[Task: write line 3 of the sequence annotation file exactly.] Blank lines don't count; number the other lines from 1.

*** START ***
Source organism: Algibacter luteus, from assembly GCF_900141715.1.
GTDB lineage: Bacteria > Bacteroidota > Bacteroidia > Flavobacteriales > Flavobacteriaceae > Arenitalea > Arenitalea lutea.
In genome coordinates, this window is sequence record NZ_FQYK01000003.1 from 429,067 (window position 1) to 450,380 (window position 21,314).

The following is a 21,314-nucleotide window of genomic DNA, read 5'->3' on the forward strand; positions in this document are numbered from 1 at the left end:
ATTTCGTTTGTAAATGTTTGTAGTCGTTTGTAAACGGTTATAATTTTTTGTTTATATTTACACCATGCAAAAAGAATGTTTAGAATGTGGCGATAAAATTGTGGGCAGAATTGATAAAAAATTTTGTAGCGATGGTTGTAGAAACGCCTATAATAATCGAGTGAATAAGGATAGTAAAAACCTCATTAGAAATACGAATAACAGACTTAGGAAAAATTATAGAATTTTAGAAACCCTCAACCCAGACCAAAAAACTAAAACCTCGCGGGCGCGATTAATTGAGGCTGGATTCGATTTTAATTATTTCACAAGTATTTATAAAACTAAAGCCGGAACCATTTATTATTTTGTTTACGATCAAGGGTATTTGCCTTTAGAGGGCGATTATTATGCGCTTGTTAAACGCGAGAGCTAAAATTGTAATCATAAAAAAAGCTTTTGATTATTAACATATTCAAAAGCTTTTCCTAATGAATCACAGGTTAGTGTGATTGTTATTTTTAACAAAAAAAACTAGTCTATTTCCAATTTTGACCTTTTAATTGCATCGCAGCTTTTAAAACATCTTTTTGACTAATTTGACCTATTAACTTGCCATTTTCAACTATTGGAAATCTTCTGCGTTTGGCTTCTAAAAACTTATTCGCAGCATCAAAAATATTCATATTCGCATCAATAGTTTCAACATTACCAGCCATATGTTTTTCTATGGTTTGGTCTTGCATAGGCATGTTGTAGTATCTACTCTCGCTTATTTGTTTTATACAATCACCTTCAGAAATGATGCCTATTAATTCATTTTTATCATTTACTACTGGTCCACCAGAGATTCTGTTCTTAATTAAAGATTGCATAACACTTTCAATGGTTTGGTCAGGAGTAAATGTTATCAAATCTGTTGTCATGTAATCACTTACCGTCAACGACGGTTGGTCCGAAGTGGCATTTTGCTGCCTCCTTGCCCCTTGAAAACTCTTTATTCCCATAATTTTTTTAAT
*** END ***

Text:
In genome coordinates, this window is sequence record NZ_FQYK01000003.1 from 429,067 (window position 1) to 450,380 (window position 21,314).